Peaceful solutions possible to Iran nuclear issue, retired envoy says


Short of the tremendous cost and risk of war, what would it take to get Iran to stop producing the nuclear material that one day could be used to build weapons?

The short answer, according to an emerging consensus among arms inspectors, diplomats and Iranian officials struggling with the issue of Iran’s nuclear program, is nothing.

But that doesn’t mean there’s no peaceful solution to conflict over Iran’s nuclear program, says Francois Nicoullaud, who served from 2001 to 2005 as Paris’ envoy to Iran and has written a book about the Islamic Republic.


Nicoullaud, now retired from the foreign service and able to speak freely, says the key to a solution is for the international community to accept Iran’s production of enriched uranium and for the Iranians to accept an intrusive monitoring system that would set off alarm bells if they made any move toward weaponizing their avowedly peaceful program.

The key, he said in a recent interview from Paris, is for the West to grant Iran the respect it craves and for the Islamic Republic to begin acting like a responsible member of the international community.


What do you think of the idea of imposing a deadline on talks with Iran?

The basics of the solution could be put together quite fast. In fact, in a few weeks. Two or three months is perfectly possible -- if on both sides, especially on the Western side, people dedicated themselves to the task.

If the negotiation starts in September, very substantial progress by the end of the year can very well be a realistic goal.


Do you think that Iran will stop its enrichment of uranium?

No, I do not think so. Frankly, nobody in Iran, even under another president, will dare to suspend the production of enriched uranium.

But what would be perhaps attainable is that, in some unspoken, unofficial way, the production could slow down and go at a leisurely pace.


Would that be acceptable to Europe?

Europe, which up to now has been quite adamant on suspension, will most probably follow the American administration if it decides to try a short negotiation with no prerequisites like suspension of enrichment.


If there is no suspension, and Iran continues to enrich uranium at low levels to maintain nuclear ambiguity indefinitely, is that tolerable?

No, but I believe that with reinforced control and some basic rules, some clear-cut commitments from Iran, it is very possible for this country to continue producing low-enriched uranium without any ambiguity. It would be clear that low-enriched uranium could not be diverted to be further enriched for military use, at least without the international community being aware of it in ample time.


What advice would you give about dealing with the Iranians?

I believe that it is very important, and this has never been done before, to have a team of full-time negotiators, not an envoy to the Middle East dealing with too many other problems. The chief negotiator should be a good technician on nuclear matters or be surrounded by good experts because the heart of the negotiation is technical.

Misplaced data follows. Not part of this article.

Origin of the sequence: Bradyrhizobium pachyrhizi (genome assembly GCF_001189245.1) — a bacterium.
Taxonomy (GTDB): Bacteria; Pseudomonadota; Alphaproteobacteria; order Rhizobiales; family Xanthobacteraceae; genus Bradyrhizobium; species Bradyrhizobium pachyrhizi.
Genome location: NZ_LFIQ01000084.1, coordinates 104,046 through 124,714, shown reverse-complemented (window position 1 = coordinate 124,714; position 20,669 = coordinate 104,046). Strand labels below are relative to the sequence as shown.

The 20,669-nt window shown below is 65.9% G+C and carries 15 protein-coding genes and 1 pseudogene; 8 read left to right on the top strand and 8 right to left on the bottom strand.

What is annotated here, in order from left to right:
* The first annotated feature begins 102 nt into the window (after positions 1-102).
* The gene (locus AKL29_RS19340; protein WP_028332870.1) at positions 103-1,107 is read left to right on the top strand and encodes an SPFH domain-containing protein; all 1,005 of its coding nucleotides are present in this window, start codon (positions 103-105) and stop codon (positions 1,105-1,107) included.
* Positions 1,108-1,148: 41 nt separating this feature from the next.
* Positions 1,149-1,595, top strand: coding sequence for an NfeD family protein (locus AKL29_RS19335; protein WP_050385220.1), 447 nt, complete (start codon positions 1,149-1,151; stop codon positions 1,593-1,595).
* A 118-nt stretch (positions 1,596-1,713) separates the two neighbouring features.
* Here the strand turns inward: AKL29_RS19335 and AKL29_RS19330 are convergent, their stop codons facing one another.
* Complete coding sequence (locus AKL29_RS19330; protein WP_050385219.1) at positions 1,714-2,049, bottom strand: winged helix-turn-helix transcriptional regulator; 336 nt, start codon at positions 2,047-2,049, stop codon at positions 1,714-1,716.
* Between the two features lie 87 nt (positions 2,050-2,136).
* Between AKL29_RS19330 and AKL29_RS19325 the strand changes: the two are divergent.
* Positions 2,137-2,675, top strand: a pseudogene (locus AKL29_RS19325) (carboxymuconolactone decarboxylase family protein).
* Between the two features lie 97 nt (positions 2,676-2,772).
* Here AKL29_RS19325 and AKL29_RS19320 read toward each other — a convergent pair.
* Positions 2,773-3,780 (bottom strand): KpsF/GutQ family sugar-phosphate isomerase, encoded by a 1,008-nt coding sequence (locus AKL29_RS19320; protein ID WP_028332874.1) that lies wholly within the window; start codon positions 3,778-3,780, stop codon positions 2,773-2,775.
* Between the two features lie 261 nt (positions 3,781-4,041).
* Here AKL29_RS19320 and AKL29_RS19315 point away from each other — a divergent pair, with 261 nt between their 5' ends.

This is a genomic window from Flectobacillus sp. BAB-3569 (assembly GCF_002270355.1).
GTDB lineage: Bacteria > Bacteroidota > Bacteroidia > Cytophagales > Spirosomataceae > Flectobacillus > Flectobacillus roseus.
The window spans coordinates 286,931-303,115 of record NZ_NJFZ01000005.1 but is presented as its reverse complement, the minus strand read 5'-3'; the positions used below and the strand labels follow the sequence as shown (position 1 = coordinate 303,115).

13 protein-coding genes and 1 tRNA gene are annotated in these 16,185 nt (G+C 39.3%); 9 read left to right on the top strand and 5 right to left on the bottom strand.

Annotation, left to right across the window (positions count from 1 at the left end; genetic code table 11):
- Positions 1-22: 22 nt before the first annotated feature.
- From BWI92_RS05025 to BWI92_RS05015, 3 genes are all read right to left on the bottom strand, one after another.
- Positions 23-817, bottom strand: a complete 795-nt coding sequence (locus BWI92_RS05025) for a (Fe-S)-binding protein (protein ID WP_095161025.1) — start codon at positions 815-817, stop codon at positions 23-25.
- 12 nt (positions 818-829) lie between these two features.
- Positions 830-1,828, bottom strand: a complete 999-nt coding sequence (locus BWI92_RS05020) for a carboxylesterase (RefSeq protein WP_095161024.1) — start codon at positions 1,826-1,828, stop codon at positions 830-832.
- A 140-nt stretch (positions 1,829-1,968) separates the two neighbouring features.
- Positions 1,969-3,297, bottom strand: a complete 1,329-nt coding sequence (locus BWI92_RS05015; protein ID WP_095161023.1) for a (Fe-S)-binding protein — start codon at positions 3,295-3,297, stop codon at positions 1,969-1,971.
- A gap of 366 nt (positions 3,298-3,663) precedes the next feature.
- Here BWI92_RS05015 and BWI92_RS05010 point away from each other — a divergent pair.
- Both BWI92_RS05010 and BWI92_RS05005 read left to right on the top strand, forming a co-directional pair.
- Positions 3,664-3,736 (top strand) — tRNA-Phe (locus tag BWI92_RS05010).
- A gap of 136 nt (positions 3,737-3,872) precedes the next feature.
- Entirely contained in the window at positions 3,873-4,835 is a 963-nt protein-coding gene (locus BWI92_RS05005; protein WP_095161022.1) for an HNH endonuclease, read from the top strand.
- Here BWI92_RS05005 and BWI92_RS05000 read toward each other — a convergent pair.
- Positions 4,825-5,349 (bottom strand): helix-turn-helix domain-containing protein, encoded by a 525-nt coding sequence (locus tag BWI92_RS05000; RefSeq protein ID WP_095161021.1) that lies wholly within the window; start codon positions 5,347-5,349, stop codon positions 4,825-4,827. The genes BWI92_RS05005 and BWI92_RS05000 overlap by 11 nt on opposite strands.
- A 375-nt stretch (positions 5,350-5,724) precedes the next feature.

The Iranians are ready, I’m sure, to put full-time negotiators on the other side of the table, and one should be able to do the same.

Second point, one has to understand and accept Iranians’ insistence to visibly put the negotiations on an equal footing. And from there, we have to create confidence, personal trust between the people around the table.


What would a deal look like?

For instance, the Iranians have said that they were ready not to enrich uranium beyond 5%. That’s not enough, but it is a start.

The goal would be to build around the enrichment activity a safety fence of checks and controls. If one comes close to the fence and touches it, one of its many little alarm bells is bound to ring.

Another guarantee would be not to keep the low-enriched uranium produced in [the nuclear facility near] Natanz in its gaseous or liquid state but to transform it as soon as possible into . . . fuel rods used in nuclear power plants.

And, of course, there should be some relation between the amount of low-enriched uranium produced by Iran and the actual needs of its nuclear power plants. As long as Iran does not possess at least two or three active nuclear power plants, there is no use having an enrichment unit of 50,000 centrifuges, as announced by the Iranian president.

We have to explain to them that this is the unavoidable entrance fee to the club of legitimate, respectable nuclear nations. Iran is interested in belonging to such a club. So they are not asking Iran to do something that they have not accepted themselves.


Do you think such a deal would be acceptable to Israel?

Perhaps the Israelis won’t be very happy if the negotiation builds up along such a track. But it would be difficult for them to launch a [military] strike [against Iranian nuclear facilities] if the international community -- the U.S., Europe, etc. -- is on the way toward a compromise with the Iranians.